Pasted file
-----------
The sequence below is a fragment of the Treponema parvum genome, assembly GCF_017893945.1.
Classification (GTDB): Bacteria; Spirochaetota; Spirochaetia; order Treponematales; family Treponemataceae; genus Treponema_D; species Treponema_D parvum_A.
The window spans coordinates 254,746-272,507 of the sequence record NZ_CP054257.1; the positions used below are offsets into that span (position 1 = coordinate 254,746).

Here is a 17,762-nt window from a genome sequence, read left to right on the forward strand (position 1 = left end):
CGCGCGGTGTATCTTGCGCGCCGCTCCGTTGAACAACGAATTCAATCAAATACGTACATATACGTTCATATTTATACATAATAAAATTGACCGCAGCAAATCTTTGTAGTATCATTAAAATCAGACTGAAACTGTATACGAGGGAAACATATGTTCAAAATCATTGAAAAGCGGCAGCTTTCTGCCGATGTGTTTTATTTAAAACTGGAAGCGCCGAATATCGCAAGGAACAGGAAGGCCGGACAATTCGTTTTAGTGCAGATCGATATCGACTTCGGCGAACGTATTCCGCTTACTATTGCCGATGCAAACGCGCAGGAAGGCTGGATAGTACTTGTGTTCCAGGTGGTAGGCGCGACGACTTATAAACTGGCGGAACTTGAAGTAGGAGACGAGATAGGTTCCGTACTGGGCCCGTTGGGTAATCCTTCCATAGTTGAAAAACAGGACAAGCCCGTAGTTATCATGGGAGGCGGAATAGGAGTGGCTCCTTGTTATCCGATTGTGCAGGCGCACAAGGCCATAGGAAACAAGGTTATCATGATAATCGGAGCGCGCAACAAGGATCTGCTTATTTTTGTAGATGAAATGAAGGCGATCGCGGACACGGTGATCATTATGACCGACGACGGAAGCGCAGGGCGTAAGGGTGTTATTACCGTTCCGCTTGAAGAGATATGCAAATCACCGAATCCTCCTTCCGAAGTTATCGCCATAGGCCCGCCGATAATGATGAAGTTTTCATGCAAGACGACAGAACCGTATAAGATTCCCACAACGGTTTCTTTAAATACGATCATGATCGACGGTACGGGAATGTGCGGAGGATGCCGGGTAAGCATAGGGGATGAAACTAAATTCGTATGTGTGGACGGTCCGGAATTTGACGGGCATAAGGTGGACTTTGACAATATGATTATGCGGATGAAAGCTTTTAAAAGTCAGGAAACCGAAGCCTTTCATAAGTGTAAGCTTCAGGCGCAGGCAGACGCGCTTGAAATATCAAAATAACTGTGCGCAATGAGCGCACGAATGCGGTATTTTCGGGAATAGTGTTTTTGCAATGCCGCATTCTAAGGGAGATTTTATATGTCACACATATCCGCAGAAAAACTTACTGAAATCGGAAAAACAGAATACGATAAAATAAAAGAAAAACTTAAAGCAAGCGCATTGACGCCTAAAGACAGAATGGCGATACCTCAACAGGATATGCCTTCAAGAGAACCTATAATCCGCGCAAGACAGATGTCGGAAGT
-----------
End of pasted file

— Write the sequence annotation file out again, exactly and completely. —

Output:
The sequence below is a fragment of the Treponema parvum genome, assembly GCF_017893945.1.
Classification (GTDB): Bacteria; Spirochaetota; Spirochaetia; order Treponematales; family Treponemataceae; genus Treponema_D; species Treponema_D parvum_A.
The window spans coordinates 254,746-272,507 of the sequence record NZ_CP054257.1; the positions used below are offsets into that span (position 1 = coordinate 254,746).

Here is a 17,762-nt window from a genome sequence, read left to right on the forward strand (position 1 = left end):
CGCGCGGTGTATCTTGCGCGCCGCTCCGTTGAACAACGAATTCAATCAAATACGTACATATACGTTCATATTTATACATAATAAAATTGACCGCAGCAAATCTTTGTAGTATCATTAAAATCAGACTGAAACTGTATACGAGGGAAACATATGTTCAAAATCATTGAAAAGCGGCAGCTTTCTGCCGATGTGTTTTATTTAAAACTGGAAGCGCCGAATATCGCAAGGAACAGGAAGGCCGGACAATTCGTTTTAGTGCAGATCGATATCGACTTCGGCGAACGTATTCCGCTTACTATTGCCGATGCAAACGCGCAGGAAGGCTGGATAGTACTTGTGTTCCAGGTGGTAGGCGCGACGACTTATAAACTGGCGGAACTTGAAGTAGGAGACGAGATAGGTTCCGTACTGGGCCCGTTGGGTAATCCTTCCATAGTTGAAAAACAGGACAAGCCCGTAGTTATCATGGGAGGCGGAATAGGAGTGGCTCCTTGTTATCCGATTGTGCAGGCGCACAAGGCCATAGGAAACAAGGTTATCATGATAATCGGAGCGCGCAACAAGGATCTGCTTATTTTTGTAGATGAAATGAAGGCGATCGCGGACACGGTGATCATTATGACCGACGACGGAAGCGCAGGGCGTAAGGGTGTTATTACCGTTCCGCTTGAAGAGATATGCAAATCACCGAATCCTCCTTCCGAAGTTATCGCCATAGGCCCGCCGATAATGATGAAGTTTTCATGCAAGACGACAGAACCGTATAAGATTCCCACAACGGTTTCTTTAAATACGATCATGATCGACGGTACGGGAATGTGCGGAGGATGCCGGGTAAGCATAGGGGATGAAACTAAATTCGTATGTGTGGACGGTCCGGAATTTGACGGGCATAAGGTGGACTTTGACAATATGATTATGCGGATGAAAGCTTTTAAAAGTCAGGAAACCGAAGCCTTTCATAAGTGTAAGCTTCAGGCGCAGGCAGACGCGCTTGAAATATCAAAATAACTGTGCGCAATGAGCGCACGAATGCGGTATTTTCGGGAATAGTGTTTTTGCAATGCCGCATTCTAAGGGAGATTTTATATGTCACACATATCCGCAGAAAAACTTACTGAAATCGGAAAAACAGAATACGATAAAATAAAAGAAAAACTTAAAGCAAGCGCATTGACGCCTAAAGACAGAATGGCGATACCTCAACAGGATATGCCTTCAAGAGAACCTATAATCCGCGCAAGACAGATGTCGGAAGT